1/ Title this, Why I Use a Dish Rack

For years, a close friend has teased me about the dish rack in my kitchen.

“Why, Con?” she wants to know.

Her list is the perfect closing argument:
2/ I have a dishwasher. Many of our dishes are durable enough to go into that dishwasher at the end of their workday. When I use china, the dish rack can leave its home from under the sink, briefly. No need for it to take up valuable counter space as a permanent resident.
3/ Solid reasoning. To which I say, “Please pass the Dawn.”

The pandemic, which slowed my daily pace to a crawl, has helped me understand this about myself: This is my thinking place.
4/ Columns and essays are built here, one paragraph at a time. Entire chapters of my first novel found their beginnings here, when I sank plates into the suds and remembered yet another thing about life in the 1950s…the 1960s…the ‘70s.
5/ Ellie’s life changed the day I looked out the window and saw a pair of cardinal parents on the platform feeder. She would do everything she could to save her marriage, no matter how many friends (and later readers) thought Brick did not deserve her.
6/ That bird feeder hangs from the tree planted for grandchild Clayton. We’ve planted one for each grandchild. Clayton will always be our first and apparently it never hurts to remind a person of such a thing, particularly right after he has turned 13.
7/ Sometimes, I fill the dishwashing time by looking at each framed photo of our grandchildren and tell them stories about their lives, so far. Memory practice, I assure myself.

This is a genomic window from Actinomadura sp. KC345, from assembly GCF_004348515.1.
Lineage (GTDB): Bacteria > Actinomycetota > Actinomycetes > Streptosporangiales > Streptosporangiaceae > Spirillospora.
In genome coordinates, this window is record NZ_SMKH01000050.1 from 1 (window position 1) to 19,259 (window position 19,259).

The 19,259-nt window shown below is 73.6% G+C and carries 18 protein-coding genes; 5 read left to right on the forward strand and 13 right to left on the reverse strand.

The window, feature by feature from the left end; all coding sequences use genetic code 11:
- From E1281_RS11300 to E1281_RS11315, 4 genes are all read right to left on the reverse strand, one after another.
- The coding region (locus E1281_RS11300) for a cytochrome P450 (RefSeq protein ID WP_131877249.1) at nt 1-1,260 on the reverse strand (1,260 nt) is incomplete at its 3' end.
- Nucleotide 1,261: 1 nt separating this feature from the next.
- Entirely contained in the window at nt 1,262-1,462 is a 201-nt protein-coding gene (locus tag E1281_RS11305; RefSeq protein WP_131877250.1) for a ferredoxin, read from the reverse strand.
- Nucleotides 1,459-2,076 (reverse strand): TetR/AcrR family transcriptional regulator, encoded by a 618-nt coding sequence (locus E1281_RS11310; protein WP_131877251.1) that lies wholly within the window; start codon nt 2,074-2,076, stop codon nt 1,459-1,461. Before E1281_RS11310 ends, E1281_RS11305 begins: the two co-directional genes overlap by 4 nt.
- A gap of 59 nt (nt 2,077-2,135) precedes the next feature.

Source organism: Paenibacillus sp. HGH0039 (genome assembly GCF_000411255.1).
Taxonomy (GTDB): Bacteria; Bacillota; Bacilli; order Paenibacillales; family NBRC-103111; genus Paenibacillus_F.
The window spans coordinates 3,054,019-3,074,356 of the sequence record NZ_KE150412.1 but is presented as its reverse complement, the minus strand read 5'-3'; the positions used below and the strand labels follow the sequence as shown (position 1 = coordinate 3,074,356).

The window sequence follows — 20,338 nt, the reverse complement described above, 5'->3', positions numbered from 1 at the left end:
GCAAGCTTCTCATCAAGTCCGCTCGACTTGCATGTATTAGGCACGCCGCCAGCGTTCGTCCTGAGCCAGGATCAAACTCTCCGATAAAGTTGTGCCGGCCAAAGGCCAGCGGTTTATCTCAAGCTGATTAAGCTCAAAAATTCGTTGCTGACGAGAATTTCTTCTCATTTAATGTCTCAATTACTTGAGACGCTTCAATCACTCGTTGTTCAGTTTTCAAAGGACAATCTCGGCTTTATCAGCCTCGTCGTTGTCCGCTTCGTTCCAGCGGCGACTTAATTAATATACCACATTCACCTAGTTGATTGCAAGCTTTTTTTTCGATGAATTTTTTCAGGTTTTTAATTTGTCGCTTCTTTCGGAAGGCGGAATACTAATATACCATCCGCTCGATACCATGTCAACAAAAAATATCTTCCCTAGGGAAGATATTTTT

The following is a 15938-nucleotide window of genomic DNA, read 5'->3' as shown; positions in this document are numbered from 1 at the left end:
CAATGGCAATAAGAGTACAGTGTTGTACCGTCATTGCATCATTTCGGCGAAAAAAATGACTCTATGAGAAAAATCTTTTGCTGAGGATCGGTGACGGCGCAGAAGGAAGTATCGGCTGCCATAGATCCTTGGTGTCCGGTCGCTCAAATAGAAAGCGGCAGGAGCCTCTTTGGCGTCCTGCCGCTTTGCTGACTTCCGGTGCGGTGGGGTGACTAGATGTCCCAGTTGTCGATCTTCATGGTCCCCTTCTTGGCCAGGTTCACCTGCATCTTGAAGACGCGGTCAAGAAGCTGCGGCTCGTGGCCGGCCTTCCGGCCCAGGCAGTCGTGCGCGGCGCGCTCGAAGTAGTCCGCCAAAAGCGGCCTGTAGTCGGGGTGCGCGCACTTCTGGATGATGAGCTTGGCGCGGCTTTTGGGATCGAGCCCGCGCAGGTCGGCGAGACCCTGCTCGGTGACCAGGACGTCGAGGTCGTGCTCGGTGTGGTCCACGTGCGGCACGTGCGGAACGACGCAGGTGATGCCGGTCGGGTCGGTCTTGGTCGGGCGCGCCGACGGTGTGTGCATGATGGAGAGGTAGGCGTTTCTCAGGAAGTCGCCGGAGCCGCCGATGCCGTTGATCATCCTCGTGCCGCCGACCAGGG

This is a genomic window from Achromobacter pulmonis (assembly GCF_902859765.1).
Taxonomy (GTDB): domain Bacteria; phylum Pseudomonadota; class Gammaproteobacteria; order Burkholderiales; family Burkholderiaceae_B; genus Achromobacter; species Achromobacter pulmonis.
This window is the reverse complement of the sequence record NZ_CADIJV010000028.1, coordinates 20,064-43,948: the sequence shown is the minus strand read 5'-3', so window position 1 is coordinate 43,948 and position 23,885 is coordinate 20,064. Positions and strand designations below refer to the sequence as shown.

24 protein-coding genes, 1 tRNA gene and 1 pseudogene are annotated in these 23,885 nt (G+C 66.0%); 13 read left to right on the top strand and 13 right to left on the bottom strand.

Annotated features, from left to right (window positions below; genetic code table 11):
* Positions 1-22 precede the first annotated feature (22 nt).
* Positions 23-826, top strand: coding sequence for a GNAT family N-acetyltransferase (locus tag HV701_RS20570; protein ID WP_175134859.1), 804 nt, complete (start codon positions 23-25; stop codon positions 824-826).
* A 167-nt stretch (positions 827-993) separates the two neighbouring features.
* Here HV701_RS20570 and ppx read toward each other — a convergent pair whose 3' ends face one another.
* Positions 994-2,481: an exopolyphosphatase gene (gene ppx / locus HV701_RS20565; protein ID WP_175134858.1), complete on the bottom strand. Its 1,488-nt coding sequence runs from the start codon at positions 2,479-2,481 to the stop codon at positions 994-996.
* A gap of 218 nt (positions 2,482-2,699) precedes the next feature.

8/ In September, I started describing to my grandchildren in the photos what it will be like first time we’re together again. Out loud, in my Grandma voice. My way, maybe, of assuring them (and me) that I’m still here.
9/ This photo was taken at dawn, my favorite time of the morning. When I see grandson Milo, I’m going to show him how the shadow of his blue star creates another star on our kitchen cabinet.
10/ My son Andy made the wooden collage in the upper right, at age eight. When he saw it up there his first words were, “I can’t believe you still have that.” He used his man’s voice, but he was smiling.
11/ My daughter made the Caitlin💜Mom wedge of wood when she was nine. The message on her glued popsicle sticks, to the left, reads “The Greatest Mom!” It has faded to a whisper, but I am waiting for her to trace it with an Extra Fine Point Sharpie in her 33-year-old hand.
12/ I can imagine, in that moment, three-year-old Ela asking, “Mommy, why are you doing that?” My daughter will pause to smile at her daughter and say, “Because Grandma is a mommy, too.”
13/ A calendar hangs over the dish rack, always. My schedule is on my phone calendar, but I like the artwork of calendars made by women. A different one hangs in our laundry room. It’s the first piece of art I see when I walk in from the garage.
14/ My friend Karen Sandstrom’s calendar is in my office. I love sharing her whimsical drawings with students during class. Anyone who has spent the last three semesters on Zoom likely understands the mood lift of seeing dogs happily strapped to flying balloons.
15/ The potted plant is a succulent clover. I never knew such a thing existed until I ordered one from Groovy Plants in Marengo, Ohio. Immediately after meeting the first one, I ordered four more. Each bundle of clover arrived ready to dance in the middle of winter.
16/ I chose the pot for this clover after Sherrod said it reminded him of a seam on a baseball. It makes me think of him when I look at it, especially when he’s in Washington. On January 6, I held it in my hands for a while until I knew he was safe.
17/ Soon, those pots will be filled with wildflowers from my garden. Little promises on my windowsill. The red car was a gift from my son on my third Christmas as a single mom. “One day I will have a red car,” he heard me say, once, and so he slipped this into my stocking.
18/ The angel looking over that little red car was a gift from my friend Maxxine who read my palm more than two decades ago and said, “The love of your life is on his way, and he has curly hair.” How about that.